Friday, September 7, 2007
one week done, twelve more to go!
Well, that wasn't too bad. I've made it through the first week of classes, and I'm feeling fairly optimistic about the term. Besides doing a 4-hour weekly stint in the Writing Centre, I have three first-year sections, two of "Writing for University"(115) and one of Writing about Literature, fiction (112). One of the university-writing sections is full at 28 while the other, with an 8:30 start, has about 23 students -- I'm crossing my fingers it will stay that way, but there's still time for students to add a course. The lit course has only 20 students registered which is great for marking while still being a good enough size for lively discussions. Much lower numbers and I find it hard to sustain class energy by the end of term. All three classes so far seem to have a good mix of students, not more than 5 or 6 ESL students in any one class, with a helpful sprinkling of mature students who already promise to contribute productively. There's been great participation so far and a generally positive attitude. My 112 class yesterday afternoon, especially, had a really engaging conversation about Kate Chopin's "The Story of an Hour" beginning with everyone offering a personal response. Several students proved to be very attentive to structural and stylistic detail, trying to figure out how the story's mood/tonal switches were accomplished and commenting on the kinds of metaphor and other imagery. We had a debate between the majority of students who saw Louise as potentially strong and a few who were impatient with her weakness; thus we also got to consider what kind of research would be needed to support either of those positions in a term paper. I got up early this morning (5:30!) thinking about one student's response in particular and ended up writing an e-mail to the class summarizing what I hoped we learned from the class and inviting further thought about the story. (This ability to send out a class e-mail is an option available in the last year through our records/registration services and it's a handy tool -- I don't have to keep a list or collect e-mail addresses myself, but simply click on a link).
I also got back to my Pilates classes after the August break. Margaret's easing us back into it, but I know the ab-work is going to kill me next week! Still, with the added running I've been doing, I'm so grateful to be getting decent stretches again. As well, since we're such a small group (as the Reformer classes have to be), I've got to know my classmates and look forward to visiting with them as we groan together, so it was good to see them all after a month away.
One of my concerns with the fall schedule is whether I can balance fitness with work. Because I'd like to have a shot at running the Fall Classic 1/2 marathon at UBC in November, I really need to be running at least 3 times a week. I should be able to do it if I go for a run either Monday/Wednesday afternoon OR Tuesday/Thursday morning. But since I have Pilates on Tuesdays and Thursdays, Mondays and Wednesdays are the days I'm going to try to walk to school -- it's a 35-minute very hilly walk each way, so by the time I get home, it's going to be difficult to talk myself into going right back out to run. So Tuesday and Thursday mornings seemed the obvious choice. Until Thursday morning arrived and I couldn't help thinking that I'd worked hard all week adjusting to the changed schedule and maybe I could put my weekday run off 'til next week. Had my cup of tea, checked my e-mail, read some blogs and then guess what I did? Yes! Good for me! I suited up, got my runners on, and headed out just after 8, was home and showered by 9 with lots of time to get breakfast and catch the 10 ferry. Managed another run this morning and I should be able to fit a longer one in over the weekend, so I'm feeling really optimistic about getting into a good routine for the fall.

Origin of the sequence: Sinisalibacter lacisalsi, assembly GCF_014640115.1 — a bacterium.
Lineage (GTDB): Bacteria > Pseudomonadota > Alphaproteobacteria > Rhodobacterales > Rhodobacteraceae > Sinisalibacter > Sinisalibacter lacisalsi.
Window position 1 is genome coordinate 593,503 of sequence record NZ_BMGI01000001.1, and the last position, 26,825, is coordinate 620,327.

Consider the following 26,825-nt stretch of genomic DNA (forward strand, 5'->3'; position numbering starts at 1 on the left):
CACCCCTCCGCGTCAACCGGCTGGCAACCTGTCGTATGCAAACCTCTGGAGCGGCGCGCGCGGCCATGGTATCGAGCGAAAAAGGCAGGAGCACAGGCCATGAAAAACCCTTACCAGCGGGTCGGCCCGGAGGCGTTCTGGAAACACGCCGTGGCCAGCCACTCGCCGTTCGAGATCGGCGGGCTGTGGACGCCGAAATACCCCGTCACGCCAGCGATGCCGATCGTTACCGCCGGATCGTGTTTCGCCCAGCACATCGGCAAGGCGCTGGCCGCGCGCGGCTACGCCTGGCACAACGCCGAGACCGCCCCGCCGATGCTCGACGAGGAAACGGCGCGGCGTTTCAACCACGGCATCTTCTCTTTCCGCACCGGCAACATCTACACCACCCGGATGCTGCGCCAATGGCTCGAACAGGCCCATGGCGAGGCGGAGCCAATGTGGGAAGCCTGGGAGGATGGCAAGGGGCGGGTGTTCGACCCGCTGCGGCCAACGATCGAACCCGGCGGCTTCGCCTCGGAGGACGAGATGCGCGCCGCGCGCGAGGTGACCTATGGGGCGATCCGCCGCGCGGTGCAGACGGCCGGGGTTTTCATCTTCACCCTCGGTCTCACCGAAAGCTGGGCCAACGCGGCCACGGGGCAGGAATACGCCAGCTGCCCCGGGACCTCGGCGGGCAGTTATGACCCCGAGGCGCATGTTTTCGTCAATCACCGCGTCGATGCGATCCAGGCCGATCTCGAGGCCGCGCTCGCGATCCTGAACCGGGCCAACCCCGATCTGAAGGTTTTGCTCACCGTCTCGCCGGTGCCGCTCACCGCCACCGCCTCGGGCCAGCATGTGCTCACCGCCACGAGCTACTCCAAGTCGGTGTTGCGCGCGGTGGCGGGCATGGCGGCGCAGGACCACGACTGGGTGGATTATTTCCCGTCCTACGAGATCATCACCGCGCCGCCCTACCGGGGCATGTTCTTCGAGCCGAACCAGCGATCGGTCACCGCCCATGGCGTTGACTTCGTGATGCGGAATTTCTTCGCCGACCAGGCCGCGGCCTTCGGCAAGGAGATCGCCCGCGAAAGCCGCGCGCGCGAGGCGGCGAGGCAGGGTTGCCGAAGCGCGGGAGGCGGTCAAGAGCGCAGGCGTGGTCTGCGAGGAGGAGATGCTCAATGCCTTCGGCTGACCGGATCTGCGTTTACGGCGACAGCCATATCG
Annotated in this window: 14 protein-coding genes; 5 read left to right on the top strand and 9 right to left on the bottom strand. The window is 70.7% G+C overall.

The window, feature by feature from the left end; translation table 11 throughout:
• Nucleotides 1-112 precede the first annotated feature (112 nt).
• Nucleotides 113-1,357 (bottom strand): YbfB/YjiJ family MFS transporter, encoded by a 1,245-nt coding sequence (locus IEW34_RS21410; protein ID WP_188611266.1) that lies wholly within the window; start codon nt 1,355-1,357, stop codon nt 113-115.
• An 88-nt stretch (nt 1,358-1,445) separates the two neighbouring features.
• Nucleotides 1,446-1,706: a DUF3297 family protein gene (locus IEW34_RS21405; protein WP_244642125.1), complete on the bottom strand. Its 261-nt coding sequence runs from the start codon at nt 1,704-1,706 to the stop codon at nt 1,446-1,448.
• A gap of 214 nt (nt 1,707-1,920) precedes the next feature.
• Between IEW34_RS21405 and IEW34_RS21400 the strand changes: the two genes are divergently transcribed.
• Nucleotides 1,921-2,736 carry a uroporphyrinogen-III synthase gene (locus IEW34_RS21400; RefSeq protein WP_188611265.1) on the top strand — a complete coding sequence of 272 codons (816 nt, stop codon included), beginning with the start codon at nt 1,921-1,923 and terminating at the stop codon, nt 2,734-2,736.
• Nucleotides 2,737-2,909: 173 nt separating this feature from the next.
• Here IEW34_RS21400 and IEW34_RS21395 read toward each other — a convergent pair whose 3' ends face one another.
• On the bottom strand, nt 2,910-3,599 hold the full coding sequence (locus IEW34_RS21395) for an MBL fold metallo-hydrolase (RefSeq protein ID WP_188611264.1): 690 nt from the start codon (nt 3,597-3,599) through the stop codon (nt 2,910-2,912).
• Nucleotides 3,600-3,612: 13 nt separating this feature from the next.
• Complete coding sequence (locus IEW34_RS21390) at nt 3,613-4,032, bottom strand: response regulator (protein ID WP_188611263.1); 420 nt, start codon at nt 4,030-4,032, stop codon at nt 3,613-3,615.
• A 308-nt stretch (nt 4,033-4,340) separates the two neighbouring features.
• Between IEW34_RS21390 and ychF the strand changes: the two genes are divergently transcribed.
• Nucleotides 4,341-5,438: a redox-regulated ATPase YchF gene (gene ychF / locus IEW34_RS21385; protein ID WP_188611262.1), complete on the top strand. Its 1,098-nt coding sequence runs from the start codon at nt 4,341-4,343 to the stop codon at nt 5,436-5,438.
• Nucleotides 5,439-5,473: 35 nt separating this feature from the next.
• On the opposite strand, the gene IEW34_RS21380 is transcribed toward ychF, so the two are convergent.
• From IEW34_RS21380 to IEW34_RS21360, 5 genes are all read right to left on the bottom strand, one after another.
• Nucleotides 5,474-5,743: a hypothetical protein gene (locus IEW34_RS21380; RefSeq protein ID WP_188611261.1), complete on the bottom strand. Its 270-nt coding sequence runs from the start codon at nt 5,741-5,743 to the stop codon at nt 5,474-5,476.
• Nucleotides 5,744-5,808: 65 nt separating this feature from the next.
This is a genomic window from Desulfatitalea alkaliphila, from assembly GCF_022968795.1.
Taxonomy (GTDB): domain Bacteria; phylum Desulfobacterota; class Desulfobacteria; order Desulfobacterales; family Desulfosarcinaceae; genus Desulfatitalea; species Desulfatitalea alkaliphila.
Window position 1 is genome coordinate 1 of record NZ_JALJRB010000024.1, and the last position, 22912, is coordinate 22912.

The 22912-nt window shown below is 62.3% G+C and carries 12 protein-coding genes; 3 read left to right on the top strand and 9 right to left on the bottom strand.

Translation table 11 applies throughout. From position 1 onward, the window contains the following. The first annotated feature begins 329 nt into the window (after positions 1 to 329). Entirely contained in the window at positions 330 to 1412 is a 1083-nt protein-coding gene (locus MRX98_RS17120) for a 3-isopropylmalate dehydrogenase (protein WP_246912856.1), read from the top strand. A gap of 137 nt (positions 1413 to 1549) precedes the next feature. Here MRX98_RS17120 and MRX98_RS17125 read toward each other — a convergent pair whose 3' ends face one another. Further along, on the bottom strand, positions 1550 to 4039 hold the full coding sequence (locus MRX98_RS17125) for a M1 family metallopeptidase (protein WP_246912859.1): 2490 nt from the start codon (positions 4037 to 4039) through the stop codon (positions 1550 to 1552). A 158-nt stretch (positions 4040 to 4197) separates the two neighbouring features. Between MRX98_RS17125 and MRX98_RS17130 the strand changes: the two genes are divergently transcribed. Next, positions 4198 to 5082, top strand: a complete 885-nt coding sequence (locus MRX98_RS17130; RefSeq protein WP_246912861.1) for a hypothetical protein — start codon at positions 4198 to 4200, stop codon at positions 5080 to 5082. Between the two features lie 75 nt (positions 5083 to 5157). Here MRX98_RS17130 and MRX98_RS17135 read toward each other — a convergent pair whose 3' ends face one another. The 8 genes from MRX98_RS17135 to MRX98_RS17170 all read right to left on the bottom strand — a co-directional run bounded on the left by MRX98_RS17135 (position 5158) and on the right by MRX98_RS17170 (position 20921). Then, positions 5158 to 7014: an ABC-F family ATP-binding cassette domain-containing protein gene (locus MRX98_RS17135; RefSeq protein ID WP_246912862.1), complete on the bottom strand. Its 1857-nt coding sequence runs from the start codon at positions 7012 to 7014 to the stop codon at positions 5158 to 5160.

Another positive note: I finished knitting my Icarus shawl. Here it is, in all its pre-blocked glory.The knitters among you will know this, of course, but for non-knitters, the puckered edges you see above are the "before" version of knitted lace. The way this gets transformed from something that, in the elegant words of the Yarn Harlot, looks like ass into a dazzling pattern of negative and positive space traced in stitches is the process of blocking. As soon as I finish writing this post, I'm going to weave in the ends of the shawl and then soak it in a sink full of water. After I gently squeeze out as much moisture as I can, I'm going to stretch it out on a foam pad covered with towels so that I tighten out that pattern as tautly as the fabric can stand. I'll pin it down to the blocking surface and then leave it to dry, which will tighten it even further, and when I unpin it in a few days, I'll have something quite wonderful to show you, if all goes well. Here's a closer look at the unstretched lace -- check back here soon to see the transformation.